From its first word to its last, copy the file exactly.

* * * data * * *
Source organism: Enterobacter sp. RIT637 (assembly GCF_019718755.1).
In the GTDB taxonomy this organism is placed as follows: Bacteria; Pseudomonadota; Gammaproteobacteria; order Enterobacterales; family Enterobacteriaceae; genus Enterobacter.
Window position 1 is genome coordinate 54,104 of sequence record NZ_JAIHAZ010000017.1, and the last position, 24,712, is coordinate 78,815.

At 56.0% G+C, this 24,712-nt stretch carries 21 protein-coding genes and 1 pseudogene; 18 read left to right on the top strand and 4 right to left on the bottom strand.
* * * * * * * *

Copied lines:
Source organism: Enterobacter sp. RIT637 (assembly GCF_019718755.1).
In the GTDB taxonomy this organism is placed as follows: Bacteria; Pseudomonadota; Gammaproteobacteria; order Enterobacterales; family Enterobacteriaceae; genus Enterobacter.
Window position 1 is genome coordinate 54,104 of sequence record NZ_JAIHAZ010000017.1, and the last position, 24,712, is coordinate 78,815.

At 56.0% G+C, this 24,712-nt stretch carries 21 protein-coding genes and 1 pseudogene; 18 read left to right on the top strand and 4 right to left on the bottom strand.